Because a quantum measurement generally disturbs the state of a quantum system, one might think that it should not be possible for a sender and receiver to communicate reliably when the receiver performs a large number of sequential measurements to determine the message of the sender.We show here that this intuition is not true, by demonstrating that a sequential decoding strategy works well even in the most general 'one-shot' regime, where we are given a single instance of a channel and wish to determine the maximal number of bits that can be communicated up to a small failure probability. This result follows by generalizing a non-commutative union bound to apply for a sequence of general measurements. We also demonstrate two ways in which a receiver can recover a state close to the original state after it has been decoded by a sequence of measurements that each succeed with high probability. The second of these methods will be useful in realizing an efficient decoder for fully quantum polar codes, should a method ever be found to realize an efficient decoder for classical-quantum polar codes. © 2013 The Authors.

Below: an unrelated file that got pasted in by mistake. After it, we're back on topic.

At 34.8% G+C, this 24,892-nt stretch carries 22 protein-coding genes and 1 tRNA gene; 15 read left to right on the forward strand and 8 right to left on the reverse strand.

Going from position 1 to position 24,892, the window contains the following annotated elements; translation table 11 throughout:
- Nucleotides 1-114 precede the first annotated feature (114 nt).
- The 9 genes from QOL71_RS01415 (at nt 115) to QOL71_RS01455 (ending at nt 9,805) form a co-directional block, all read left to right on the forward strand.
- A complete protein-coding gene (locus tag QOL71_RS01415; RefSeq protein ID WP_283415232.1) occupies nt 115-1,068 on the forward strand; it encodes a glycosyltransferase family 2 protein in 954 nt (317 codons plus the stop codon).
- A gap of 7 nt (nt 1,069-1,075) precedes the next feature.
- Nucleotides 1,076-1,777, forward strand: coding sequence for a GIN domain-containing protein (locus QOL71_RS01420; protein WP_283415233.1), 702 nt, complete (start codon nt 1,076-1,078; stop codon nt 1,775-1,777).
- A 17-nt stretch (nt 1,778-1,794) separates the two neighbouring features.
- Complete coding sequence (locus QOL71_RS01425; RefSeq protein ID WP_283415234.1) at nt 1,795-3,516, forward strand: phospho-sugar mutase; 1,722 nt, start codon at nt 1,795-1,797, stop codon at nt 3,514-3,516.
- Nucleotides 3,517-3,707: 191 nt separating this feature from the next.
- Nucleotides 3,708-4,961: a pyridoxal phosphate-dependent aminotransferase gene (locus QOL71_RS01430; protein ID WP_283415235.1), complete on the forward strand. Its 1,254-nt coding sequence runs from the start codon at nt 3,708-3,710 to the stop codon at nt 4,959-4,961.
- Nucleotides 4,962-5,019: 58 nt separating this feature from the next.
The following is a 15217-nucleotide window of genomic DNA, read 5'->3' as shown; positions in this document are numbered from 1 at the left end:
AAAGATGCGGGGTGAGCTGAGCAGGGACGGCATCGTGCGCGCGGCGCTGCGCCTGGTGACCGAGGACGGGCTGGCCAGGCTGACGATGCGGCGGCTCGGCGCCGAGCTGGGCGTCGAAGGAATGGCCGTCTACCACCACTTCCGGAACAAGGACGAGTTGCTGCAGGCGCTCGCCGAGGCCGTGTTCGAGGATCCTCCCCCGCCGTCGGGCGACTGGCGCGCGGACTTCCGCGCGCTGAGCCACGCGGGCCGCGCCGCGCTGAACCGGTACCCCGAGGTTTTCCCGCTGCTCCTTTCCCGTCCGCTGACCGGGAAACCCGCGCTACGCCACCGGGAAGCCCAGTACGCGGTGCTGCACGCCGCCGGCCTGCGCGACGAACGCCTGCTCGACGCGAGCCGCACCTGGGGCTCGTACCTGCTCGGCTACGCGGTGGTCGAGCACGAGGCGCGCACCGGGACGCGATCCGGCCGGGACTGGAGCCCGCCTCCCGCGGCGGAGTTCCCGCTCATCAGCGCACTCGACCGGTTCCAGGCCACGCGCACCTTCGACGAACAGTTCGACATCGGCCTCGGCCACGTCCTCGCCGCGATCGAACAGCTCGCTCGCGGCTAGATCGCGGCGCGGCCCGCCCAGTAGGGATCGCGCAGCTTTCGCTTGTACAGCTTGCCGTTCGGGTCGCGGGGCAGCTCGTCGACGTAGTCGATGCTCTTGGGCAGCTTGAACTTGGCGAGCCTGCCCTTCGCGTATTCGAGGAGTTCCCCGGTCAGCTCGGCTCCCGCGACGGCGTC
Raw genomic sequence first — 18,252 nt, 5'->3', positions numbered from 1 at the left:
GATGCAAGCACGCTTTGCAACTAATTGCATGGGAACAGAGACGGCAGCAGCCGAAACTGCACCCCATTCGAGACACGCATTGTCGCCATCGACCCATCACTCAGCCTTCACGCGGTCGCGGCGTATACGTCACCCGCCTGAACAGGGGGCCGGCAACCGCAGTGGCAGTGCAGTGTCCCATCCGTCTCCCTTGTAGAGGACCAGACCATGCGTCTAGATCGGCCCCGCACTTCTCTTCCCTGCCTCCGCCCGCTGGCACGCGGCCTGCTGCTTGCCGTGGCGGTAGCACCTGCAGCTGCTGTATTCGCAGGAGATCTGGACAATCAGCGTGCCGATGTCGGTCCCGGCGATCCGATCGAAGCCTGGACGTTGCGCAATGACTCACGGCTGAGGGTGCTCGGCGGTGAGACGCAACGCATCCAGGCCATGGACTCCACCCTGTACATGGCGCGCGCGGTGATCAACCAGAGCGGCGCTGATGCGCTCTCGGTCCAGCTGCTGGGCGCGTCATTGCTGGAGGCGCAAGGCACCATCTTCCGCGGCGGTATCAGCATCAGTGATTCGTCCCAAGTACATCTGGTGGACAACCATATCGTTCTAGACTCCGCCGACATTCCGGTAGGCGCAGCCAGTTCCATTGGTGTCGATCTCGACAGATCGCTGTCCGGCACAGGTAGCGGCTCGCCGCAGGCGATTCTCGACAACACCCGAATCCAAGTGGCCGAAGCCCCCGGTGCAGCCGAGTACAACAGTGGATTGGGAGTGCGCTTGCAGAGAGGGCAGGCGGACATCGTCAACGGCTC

Publication Source (Journal or Book title)
Proceedings of the Royal Society A: Mathematical, Physical and Engineering Sciences
Wilde, M. (2013). Sequential decoding of a general classical-quantum channel. Proceedings of the Royal Society A: Mathematical, Physical and Engineering Sciences, 469 (2157) https://doi.org/10.1098/rspa.2013.0259